As mentioned earlier, however, September is still considered part of Italy’s high season in most parts of the country – notably the most popular places tourists visit. That means the high prices of June and July don’t start coming down for good until late September (at the earliest). Some places may begin to drop their rates in early or mid-September, but you’re still going to pay more in September for the big-ticket items for your trip – your Italy airfare and Italy hotels – than you will even a month later.

Despite the fact that a September trip to Italy will cost more than a shoulder season trip would typically cost, this is a month – much like May – when a trip is often worth the extra money you’ll spend on it.

photo by ralphunden

22 thoughts on “Italy in September

    • roland


      My wife no longer works for a school and we wanted to visit Italy when the tourist crowd is lighter but the weather is still warm. We would probably be going south of Rome. Any suggestions on months?

      • Jessica Post author

        Hi, Roland:

        I think September is actually a great month to visit Italy – it’s still the tail end of high season up north, but in the south (where tourism is lighter anyway) you won’t run into the crowds you’d find in the north even in September. Unless, that is, you’re going to the Amalfi Coast – then you’ll find crowds through October. Head for Sicily, Calabria, and other parts of Campania in September and you’re likely to enjoy excellent weather and see far fewer tourists.


  • Will

    Planning a visit to Puglia in September 2011 with family and add ons about 10 people in all. Looking for villa with swimming pool. Any suggestions? Thanks Will.

    • Jessica Post author

      I’ve not been to Puglia (yet), but I’d begin my search with a vacation rentals site – most of them have an option to only search for places with pools, which makes narrowing your options down quickly much simpler.

      This is the BootsnAll list of rentals in Puglia (it’s sometimes spelled Apulia), and if you click on “Advanced Search” you’ll see a place to check the box for “swimming pool.”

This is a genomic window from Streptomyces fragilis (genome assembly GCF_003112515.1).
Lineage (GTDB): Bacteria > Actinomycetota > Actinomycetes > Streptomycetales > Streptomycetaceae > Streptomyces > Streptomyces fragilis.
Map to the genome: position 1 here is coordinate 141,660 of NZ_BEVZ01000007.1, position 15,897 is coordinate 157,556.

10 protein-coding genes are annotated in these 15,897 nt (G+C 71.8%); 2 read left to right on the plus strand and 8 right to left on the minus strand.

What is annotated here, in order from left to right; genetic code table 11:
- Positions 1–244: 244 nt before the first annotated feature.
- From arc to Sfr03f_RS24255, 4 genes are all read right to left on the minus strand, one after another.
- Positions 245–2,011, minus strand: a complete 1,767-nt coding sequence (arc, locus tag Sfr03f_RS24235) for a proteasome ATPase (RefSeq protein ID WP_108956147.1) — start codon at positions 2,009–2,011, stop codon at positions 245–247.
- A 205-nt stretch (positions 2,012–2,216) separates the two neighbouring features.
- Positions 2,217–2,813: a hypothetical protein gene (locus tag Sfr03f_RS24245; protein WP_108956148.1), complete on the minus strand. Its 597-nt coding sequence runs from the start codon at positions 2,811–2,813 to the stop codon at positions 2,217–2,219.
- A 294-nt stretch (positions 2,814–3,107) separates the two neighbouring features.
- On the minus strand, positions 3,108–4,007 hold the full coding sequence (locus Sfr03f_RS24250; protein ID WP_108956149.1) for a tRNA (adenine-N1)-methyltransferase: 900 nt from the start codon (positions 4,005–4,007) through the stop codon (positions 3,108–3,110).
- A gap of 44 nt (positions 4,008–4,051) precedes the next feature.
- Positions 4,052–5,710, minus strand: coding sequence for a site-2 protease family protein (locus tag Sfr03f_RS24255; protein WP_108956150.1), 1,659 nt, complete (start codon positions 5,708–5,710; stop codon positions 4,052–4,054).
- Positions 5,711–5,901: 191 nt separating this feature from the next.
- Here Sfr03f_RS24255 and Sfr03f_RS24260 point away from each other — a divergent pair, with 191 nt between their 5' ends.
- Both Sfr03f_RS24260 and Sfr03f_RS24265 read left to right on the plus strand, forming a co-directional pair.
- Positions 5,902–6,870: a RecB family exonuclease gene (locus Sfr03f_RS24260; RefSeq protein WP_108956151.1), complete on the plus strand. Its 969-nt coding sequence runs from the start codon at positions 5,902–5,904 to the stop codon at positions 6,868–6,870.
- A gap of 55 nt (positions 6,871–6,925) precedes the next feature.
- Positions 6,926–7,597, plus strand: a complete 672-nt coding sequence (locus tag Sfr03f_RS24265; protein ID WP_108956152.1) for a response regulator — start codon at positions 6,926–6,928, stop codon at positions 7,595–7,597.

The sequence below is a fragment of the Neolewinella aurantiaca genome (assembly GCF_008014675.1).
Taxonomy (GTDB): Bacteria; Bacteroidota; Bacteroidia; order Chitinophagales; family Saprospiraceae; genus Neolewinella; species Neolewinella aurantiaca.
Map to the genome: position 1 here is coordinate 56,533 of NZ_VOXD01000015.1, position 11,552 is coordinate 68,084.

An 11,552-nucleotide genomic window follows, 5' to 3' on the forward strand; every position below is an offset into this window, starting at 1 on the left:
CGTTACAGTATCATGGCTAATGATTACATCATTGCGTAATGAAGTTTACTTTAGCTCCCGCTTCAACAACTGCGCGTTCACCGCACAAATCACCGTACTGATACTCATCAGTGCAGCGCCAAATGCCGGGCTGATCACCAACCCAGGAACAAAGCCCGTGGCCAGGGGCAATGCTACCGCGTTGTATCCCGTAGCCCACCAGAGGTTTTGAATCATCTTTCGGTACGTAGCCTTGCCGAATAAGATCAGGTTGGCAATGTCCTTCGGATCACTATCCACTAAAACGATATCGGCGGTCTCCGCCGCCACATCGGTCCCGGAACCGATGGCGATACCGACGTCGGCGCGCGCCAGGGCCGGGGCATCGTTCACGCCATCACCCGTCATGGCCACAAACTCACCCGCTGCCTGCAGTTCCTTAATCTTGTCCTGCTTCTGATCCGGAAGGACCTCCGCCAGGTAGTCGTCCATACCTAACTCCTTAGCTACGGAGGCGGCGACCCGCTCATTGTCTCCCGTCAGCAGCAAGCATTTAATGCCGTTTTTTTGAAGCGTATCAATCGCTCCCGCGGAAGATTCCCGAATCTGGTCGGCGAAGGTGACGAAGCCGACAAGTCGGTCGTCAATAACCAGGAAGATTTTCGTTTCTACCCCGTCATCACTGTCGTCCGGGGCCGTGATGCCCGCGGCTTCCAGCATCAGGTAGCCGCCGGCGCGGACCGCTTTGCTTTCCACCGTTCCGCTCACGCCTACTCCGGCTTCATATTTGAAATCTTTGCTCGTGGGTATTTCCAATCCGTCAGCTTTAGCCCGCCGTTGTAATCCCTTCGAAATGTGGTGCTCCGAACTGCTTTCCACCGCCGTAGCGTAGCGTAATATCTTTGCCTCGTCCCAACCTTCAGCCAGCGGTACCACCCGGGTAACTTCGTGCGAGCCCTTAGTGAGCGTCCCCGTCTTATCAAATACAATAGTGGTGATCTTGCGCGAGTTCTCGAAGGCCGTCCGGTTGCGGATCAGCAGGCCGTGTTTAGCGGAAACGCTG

• Ricky

    We’re planning on heading to Italy for our honeymoon in September. We’re trying to decide whether to go with one of the tour groups or just try and come up with our own itinerary. Would you suggest staying in one region of Italy or trying to go all over the country. We’re planning about a 2 week trip.

  • Yolanda

    Going to the Southern part of Italy Sept. 19 thru Oct. 13. Sicily for 9 days, then Cosenza, Lecce, Alberobello, Matera, Sorrento, then up to Rome to come home. We’ve been to Italy in Sept. but never this late. Know the weather will be wonderful…hopefully on the cooler side.

    • Jessica Post author

      Yes, the weather should be great – September is typically one of the best months to be in Italy weather-wise. It may not be “cool,” but it’ll likely be cooler than it was in August!

  • Natalie

    Hi Jessica,

    I’m traveling to Italy (Rome, Amalfi Coast, Florence, Orvieto, Milan, Venice, Cinque Terre) in September. I love fashion and shoes,but am having a hard time trying to figure out what to wear. I wear heels a lot, but know I can’t walk for hours a day in them. Do you have any suggestions for cute, fashion-forward shoes to wear with casual dresses, pants? Also-are dresses with a cardigan okay or pants and light-weight jacket? I’ll be there from Sept 1-26.

  • Mary

    I am going to be studying abroad in Florence late August through December. Any overall suggestions as to what to buy there and what to bring along. Are there any “american” foods or novelties that I may become homesick for while there? What are clothes and shoe sizes like there, do they sell sizes for bigger people as well as small people or only at certain stores? Any other suggestions/advice would be much appreciated. Thanks.

  • Line

    We will be traveling through Italy (Milan to Sicily) from mid-September to mid-October and I was wondering if I should bring my swimming suit? Will it still be warm enough?

    Thank you for your information.

    Line πŸ™‚

  • Yvette Wilson

    Hi I am going to Italy for the first time next September. I am traveling with a relative who is going for a medical conference in Taormino Sicily. After that I want to go to Abruzzo, Chieti, Francavilla a Mare to search for relatives. What is the best way to plan the second half? I need every detail! and of course this will be on an extreme budget!